At this moment, wherever mayoral and town council elections are unfolding, editorial writers are pounding out their keen observations on how one vote does make a big difference.
And most of those writers will rely on a list that's been floating around in print and on the Internet for years now, and which details the difference one vote has made throughout the recorded history of the world.
If the list looks familiar to you, it may be because it has been printed verbatim, and repeatedly, by national columnists Abigail Van Buren and Ann Landers, to underscore the importance of each and every vote.
It seems to work, so we'll reproduce part of the list here, too:
In 1845, one vote brought Texas into the Union.
In 1875, one vote changed France from a monarchy to a republic.
In 1923, one vote gave Adolf Hitler leadership in the Nazi Party.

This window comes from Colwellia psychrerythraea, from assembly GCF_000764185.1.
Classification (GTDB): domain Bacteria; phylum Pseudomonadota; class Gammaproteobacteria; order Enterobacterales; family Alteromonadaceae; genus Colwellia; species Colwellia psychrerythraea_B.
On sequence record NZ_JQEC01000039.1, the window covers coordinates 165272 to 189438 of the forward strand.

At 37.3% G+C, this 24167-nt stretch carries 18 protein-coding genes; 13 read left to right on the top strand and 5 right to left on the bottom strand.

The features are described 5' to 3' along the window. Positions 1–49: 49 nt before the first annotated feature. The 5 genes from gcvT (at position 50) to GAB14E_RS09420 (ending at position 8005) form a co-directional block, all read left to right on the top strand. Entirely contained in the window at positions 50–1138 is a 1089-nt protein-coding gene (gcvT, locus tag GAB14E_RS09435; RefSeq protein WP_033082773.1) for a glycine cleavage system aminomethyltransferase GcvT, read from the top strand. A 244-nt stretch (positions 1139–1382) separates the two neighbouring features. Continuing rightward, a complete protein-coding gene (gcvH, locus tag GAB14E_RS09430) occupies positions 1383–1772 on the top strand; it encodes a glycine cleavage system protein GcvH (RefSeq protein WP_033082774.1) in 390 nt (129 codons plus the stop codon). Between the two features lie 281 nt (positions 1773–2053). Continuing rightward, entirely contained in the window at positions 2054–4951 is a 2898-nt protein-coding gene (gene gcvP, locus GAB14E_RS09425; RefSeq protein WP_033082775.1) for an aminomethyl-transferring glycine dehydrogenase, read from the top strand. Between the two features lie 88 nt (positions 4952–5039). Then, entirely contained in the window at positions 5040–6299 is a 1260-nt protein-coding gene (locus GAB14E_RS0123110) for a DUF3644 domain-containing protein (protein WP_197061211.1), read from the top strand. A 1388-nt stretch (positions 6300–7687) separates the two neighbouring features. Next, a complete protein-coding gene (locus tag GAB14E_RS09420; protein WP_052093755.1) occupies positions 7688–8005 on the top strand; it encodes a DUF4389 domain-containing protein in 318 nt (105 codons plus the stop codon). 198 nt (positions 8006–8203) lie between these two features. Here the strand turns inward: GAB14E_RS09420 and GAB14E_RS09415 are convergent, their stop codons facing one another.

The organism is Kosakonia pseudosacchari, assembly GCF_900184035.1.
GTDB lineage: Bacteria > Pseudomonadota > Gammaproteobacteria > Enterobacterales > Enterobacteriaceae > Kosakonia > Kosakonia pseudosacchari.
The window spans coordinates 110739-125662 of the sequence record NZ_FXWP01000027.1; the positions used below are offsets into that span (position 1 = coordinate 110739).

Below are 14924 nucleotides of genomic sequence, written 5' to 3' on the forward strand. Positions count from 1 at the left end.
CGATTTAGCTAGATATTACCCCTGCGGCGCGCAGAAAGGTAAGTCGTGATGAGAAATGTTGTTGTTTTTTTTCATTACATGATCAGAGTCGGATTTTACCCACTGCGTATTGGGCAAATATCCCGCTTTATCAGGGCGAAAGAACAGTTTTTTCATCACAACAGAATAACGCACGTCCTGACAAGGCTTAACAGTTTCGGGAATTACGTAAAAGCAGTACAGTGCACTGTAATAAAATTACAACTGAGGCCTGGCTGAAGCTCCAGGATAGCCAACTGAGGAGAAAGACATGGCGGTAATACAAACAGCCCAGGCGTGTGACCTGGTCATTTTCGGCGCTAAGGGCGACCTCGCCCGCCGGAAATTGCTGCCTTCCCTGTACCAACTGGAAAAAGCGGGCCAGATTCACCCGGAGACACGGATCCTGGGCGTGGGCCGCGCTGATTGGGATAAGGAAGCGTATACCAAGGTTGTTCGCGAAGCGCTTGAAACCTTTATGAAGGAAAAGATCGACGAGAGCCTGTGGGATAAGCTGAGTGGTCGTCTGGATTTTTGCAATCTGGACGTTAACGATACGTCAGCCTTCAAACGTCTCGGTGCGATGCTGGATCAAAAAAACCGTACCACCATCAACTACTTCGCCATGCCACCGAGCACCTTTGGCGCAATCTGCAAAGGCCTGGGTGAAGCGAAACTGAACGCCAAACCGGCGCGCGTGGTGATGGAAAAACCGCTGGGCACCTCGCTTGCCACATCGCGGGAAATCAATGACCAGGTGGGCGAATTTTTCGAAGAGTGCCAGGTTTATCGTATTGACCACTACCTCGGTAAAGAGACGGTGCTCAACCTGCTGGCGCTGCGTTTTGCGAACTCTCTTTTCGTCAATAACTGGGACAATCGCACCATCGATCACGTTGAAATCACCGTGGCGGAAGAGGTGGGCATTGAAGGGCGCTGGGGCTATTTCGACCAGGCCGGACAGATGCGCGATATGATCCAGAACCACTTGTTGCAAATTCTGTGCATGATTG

In 1941, one vote saved Selective Service, just weeks before Pearl Harbor was attacked.
Before the list inspires you to race out the door toward the nearest voter-registration center, however, you should know that all 100 percent of its statements are phony. All are manufactured urban legends as close to fact as the one about the guy who woke up one morning in a motel bathtub full of ice and noticed that one of his kidneys had been removed.
And so the list is useless in trying to prove the point that it's important for everyone to vote. But then, we don't need the list in the Rim country to make that point ... do we?
Instead of lists, consider the following statistic: in March 2000, 35.3 percent of the registered voters in Payson were responsible for electing a new mayor and three councilmembers. That means that only 2,891 of the 8,197 registered voters cared enough about the future of Payson to get out and vote.
The deadline to register is Feb. 11. Registration forms available at Payson Town Hall and the Payson Public Library must be received in Globe by 5 p.m. Early voting ballots will be available Feb. 7 through March 8. Call the town clerk's office at 474-5242 for voting information.
Do your part in this year's election: Make your vote count.